Doris the Writer

Installment # 3 of Federico Rey Lennon's book is about how Doris’ intellect can be seen through her numerous articles, chapters and books concerning public relations and topics on women’s issues published throughout her life.

The first of these works, however, is a result of her husband’s effort. In 1927, Bernays edited An Outline of Careers: A Practical Guide to Achievement by Thirty-Eight Eminent Americans, and Doris was one of the thirty-eight contributing authors. The manuscript is a guide for those aspiring to specialize in careers that raised public relations to the same level as other careers, granting the profession legitimacy. Fleischman wrote the final chapter, Concerning Women, about the career opportunities for women and their problems in the workforce.

A year later, an addition to the volume was edited by Doris, under the title: An Outline of Careers for Women. It comprised a collection of 43 articles about careers from women going to graduate school. In its literary section, the New York Times talked about how each article was written in an “imaginative and thoughtful way”.

An article published by Doris on January, 1930 in the Ladies’ Home Journal, called Women in Business sparked up quite the controversy. In it, the author talked about the problems women faced in order to succeed in the professional world. The article was widely commented by the New York Times.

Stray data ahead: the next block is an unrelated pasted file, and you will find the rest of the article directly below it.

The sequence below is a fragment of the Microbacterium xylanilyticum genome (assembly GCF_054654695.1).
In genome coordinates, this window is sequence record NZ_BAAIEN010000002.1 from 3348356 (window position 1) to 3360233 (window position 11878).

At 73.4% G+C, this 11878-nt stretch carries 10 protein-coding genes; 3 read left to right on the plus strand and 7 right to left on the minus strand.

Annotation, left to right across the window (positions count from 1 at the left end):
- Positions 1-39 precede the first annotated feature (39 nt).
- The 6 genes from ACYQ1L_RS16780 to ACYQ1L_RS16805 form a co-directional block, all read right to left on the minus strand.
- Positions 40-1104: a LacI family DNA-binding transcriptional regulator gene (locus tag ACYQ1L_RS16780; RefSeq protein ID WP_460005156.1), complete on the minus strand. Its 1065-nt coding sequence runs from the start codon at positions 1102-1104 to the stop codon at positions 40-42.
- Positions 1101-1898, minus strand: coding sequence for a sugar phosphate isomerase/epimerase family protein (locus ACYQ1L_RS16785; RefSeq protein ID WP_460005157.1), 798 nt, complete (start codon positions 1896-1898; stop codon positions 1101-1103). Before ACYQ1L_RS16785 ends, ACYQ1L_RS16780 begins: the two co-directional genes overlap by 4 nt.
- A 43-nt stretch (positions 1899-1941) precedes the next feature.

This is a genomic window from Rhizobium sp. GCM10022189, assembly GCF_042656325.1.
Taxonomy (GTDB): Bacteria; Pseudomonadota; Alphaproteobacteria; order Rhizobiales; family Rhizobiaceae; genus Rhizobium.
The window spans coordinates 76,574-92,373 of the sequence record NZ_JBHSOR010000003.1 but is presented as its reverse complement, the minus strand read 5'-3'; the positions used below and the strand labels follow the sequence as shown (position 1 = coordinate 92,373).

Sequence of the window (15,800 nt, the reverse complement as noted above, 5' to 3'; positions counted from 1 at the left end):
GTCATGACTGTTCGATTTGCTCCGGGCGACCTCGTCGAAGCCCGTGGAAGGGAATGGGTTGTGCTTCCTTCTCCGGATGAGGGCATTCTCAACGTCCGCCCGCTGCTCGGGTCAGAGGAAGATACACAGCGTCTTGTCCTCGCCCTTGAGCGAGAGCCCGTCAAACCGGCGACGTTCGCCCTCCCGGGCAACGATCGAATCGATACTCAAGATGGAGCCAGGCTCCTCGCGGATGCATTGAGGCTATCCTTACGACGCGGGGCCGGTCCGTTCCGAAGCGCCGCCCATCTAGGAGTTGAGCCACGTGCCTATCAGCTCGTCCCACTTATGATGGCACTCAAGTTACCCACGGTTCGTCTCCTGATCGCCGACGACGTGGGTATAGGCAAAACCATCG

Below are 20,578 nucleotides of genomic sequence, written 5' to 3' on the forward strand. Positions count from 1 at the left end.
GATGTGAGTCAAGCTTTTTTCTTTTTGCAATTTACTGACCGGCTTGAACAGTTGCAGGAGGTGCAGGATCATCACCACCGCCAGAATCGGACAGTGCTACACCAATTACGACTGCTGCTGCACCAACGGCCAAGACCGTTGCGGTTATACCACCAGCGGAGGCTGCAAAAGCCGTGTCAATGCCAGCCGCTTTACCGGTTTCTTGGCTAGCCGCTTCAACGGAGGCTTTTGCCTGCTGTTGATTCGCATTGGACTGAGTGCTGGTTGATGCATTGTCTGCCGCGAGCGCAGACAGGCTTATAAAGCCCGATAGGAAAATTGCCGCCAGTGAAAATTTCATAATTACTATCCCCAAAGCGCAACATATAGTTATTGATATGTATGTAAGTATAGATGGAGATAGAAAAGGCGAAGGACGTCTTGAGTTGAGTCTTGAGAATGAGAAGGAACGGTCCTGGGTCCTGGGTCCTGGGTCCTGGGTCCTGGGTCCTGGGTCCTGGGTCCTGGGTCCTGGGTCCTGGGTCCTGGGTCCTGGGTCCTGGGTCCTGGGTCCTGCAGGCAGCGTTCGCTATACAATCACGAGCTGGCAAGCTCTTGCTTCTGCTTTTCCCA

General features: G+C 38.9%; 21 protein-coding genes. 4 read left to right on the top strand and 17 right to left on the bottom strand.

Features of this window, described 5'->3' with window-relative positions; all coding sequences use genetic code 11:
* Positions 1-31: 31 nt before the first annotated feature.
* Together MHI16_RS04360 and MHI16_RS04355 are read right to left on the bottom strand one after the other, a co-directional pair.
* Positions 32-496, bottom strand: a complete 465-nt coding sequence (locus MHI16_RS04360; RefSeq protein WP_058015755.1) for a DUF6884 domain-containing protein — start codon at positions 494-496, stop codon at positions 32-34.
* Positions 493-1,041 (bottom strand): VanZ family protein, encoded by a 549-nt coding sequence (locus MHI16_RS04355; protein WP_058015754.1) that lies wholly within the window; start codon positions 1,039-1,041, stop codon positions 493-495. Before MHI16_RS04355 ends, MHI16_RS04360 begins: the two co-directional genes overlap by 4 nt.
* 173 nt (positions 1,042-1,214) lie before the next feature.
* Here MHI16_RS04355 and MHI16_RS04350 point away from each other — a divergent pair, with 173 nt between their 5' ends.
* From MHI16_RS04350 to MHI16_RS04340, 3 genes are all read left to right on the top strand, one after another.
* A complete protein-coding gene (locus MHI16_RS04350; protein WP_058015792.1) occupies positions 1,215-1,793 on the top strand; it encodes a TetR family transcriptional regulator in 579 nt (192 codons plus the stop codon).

In 1937, continuing with a campaign to promote public relations, Bernays published Universities – Pathfinders in Public Opinion, a study that describes the different career paths available in American universities. In 1939, he re writes An Outline of Careers under the title Careers for Men: A Practical Guide to Opportunity in Business written by thirty-eight successful Americans.

In 1955, Doris published A Wife is Many Women, her most important book. Its main topic is the description of different roles a modern woman must play when she is married. It is a book in which personal reflections and autobiographical episodes combine.

That same year, in collaboration with Howard Walden Cutler, manager for the Bernays’ consulting firm, Doris wrote the chapter “Themes and Symbols” for The Engineering of Consent, a book about Public Relations edited by Edward Bernays which builds a strategic planning model for institutional communications.

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